Reflecting on a Second Life

Vivian Kendall passed away a few days ago, after a long fight against illnesses over many, many years. A Washington State based artist, I only ever knew Vivian through one of her creations – her digital extension into the world of Second Life, Osprey Therian.

On hearing the news, I logged back into SL to respond to some messages and send some of my own, and with a slight melancholy to revisit some of the locations that once were much more familiar sights and regular haunts.

There is a sensation that many retired residents of SL have when revisiting after a long long break of finding the place empty or deserted, and the realization that their friends are no longer around. In fact, the latter may be true, very few of my old friends were in SL at that point and most probably rarely log in now, but dropping into Kuula (still the home of New Citizens Inc., a group dedicated to mentoring and supporting new users) I found a large cluster of avatars chatting, talking, sharing knowledge and skills, learning how to build virtual stuff, or just picking up some free virtual goodies. Pretty much as it was some seven/eight years ago when I first visited Kuula as a new resident myself.

I started SL because I had read so many stories and it seemed so crazy that I had to try it out for myself… and found that I could use the world as a platform for irreverent creativity, making silly stuff that was just silly or funny and that I was able to share these creations and take pleasure in the amazing creativity of others. I made a few fun things, but was generally a bit of a slacker.

But inspired by what I saw, I became convinced that virtual worlds could be a useful platform for formal education – and I became more and more involved in that side of SL and virtual worlds. I created a new avatar, slightly less irreverent, as an attempt to partition the ‘fun’ and ‘work’ sides of SL. Possibly a mistake, as I then found that there simply wasn’t time to maintain two virtual lives – but overall it turned out well, and my most successful academic and educational work all owes its origins to Second Life.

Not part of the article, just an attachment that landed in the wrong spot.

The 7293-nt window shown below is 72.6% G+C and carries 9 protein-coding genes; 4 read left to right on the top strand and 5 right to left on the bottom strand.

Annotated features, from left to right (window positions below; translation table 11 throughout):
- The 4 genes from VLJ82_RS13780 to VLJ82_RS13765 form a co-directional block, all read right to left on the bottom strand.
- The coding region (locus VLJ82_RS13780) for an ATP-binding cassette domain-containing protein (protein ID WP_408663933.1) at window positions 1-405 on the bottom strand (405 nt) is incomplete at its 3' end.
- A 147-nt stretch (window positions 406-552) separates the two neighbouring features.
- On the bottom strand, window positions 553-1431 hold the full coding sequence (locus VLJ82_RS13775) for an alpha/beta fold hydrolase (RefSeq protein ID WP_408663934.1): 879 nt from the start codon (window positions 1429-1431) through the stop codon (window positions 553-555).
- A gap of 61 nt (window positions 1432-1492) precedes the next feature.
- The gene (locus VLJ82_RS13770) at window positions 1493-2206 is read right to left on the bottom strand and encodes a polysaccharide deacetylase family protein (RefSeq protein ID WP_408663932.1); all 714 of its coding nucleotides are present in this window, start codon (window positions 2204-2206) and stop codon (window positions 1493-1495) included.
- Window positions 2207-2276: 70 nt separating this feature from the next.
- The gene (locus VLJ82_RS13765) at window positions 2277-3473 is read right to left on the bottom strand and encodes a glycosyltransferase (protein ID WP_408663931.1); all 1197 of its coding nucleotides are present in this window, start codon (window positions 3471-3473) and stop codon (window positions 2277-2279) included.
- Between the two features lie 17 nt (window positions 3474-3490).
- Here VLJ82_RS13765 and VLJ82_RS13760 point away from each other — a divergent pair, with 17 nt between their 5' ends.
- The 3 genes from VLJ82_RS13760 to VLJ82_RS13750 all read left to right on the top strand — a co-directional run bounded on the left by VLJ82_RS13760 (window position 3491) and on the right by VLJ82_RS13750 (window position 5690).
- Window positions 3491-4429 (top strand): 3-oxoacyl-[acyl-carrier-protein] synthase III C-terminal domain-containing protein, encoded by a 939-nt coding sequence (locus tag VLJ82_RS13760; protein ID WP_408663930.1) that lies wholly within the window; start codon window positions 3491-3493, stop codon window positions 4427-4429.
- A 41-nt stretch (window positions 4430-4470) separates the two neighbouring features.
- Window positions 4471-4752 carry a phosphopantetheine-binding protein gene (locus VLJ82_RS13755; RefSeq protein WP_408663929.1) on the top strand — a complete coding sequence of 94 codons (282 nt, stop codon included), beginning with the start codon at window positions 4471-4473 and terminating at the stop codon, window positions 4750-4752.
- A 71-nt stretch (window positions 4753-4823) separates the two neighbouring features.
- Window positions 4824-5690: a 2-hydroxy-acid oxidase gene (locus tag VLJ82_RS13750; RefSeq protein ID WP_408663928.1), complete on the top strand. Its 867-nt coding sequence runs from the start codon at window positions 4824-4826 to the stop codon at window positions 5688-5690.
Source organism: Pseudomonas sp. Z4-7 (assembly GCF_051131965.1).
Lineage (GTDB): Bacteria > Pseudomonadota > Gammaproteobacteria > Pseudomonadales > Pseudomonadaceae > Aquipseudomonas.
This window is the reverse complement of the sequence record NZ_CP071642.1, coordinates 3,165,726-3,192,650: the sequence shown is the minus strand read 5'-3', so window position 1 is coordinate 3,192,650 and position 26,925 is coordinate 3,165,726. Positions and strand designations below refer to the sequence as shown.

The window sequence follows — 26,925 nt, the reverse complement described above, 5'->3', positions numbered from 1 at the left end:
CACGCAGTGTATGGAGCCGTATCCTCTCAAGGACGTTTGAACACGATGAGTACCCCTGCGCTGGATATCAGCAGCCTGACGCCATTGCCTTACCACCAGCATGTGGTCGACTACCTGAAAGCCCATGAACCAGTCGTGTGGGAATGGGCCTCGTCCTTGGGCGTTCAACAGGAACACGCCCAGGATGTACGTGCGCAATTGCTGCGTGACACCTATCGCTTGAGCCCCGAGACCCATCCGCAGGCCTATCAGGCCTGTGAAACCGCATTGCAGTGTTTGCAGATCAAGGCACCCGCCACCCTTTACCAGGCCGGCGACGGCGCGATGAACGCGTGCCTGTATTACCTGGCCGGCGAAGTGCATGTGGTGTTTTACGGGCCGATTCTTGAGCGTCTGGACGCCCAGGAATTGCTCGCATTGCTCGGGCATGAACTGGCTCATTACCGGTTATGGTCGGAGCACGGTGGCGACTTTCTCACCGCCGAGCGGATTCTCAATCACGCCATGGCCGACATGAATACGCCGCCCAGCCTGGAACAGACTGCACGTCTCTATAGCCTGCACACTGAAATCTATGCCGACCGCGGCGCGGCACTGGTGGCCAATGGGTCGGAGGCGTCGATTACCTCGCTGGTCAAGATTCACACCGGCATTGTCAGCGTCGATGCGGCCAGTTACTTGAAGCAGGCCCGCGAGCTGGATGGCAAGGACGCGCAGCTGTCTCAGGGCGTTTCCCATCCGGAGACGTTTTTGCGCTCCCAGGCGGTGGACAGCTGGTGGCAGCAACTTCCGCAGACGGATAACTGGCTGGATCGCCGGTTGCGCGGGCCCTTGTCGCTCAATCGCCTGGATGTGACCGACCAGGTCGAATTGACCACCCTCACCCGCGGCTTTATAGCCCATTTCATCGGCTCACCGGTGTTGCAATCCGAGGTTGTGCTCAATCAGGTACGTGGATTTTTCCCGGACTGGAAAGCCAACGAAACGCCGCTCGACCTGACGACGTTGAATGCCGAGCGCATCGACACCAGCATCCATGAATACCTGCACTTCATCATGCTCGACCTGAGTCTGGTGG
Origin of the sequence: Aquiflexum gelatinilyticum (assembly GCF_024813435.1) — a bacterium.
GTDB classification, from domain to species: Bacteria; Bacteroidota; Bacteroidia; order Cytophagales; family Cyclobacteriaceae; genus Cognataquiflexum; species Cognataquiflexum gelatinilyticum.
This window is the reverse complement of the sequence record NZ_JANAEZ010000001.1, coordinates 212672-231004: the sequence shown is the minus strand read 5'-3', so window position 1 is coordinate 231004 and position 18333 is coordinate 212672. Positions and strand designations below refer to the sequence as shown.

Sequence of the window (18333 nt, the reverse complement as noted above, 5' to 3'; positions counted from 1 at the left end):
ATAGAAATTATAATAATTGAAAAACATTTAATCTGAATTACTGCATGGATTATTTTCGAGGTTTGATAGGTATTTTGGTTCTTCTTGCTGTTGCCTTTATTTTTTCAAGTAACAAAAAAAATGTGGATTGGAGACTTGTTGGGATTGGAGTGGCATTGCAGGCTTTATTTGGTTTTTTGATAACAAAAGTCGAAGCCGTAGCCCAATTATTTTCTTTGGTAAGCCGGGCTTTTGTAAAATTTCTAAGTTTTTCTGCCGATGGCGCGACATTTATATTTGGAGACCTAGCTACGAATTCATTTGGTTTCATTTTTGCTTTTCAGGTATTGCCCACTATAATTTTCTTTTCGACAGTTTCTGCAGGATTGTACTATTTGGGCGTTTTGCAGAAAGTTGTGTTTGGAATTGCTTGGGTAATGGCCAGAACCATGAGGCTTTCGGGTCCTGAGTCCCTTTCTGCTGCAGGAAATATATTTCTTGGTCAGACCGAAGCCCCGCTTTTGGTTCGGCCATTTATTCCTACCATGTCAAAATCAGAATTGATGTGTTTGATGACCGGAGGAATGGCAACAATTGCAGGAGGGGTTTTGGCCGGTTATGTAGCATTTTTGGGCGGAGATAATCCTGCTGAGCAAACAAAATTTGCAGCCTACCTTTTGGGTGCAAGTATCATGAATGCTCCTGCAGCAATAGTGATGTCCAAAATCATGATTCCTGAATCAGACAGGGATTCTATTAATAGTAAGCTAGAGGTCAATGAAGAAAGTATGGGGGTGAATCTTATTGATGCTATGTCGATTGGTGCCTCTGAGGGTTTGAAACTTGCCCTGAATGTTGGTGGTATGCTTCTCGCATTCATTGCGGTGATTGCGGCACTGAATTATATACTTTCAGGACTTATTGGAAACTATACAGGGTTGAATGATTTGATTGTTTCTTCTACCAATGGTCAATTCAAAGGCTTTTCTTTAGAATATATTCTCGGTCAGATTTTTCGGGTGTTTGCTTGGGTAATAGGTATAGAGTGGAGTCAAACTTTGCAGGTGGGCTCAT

I got to know a huge range of amazing folks from around the world. Some became academic collaborators, many others I still keep in touch with through Twitter, or Facebook and it is amazing to follow the careers of many of these folk.

Just today I saw an update from Henry Segerman who has taken his hobby of creating mathematically driven 3D art from the virtual world to the physical one with the help of 3D printing.

A sculpture that projects from sphere to a plane

Stereographic projection from sphere to a plane

Some of the other folk I know have gone on to do whole hosts of amazing things, academically, artistically, or simply had good careers. But even if success in this world did not follow, that was never the point anyway. Many just had fun and an outlet for creative exploration in SL or just from being part of a community where life was a form of play.

The communities you became part of, the communities that existed in Second Life were almost certainly the best thing in Second Life – not finding a community that you could be part of or relate to was probably the most significant reason for people leaving SL within hours of starting. I was lucky enough in my Second Lives to be part of some really fantastic communities and to be able to visit many many more.

And I was lucky enough that Osprey Therian was a member of some of those communities, and to be able to experience some of the wonderful events, shows and general fun stuff she made happen in SL.

So I’m thinking of SL, the strange world where we met and how it seems to have started so many voyages and stories for so many folk, and wondering where these journeys are going to lead us over the next decades.

But this weekend Osprey Therian, a veteran voyager around Second Life, will be making a final dangerous journey, and many of her friends will be there to see her off and wish her well. I may not be able to attend, but my thoughts are with Osprey as she leaves these familiar shores and seas.

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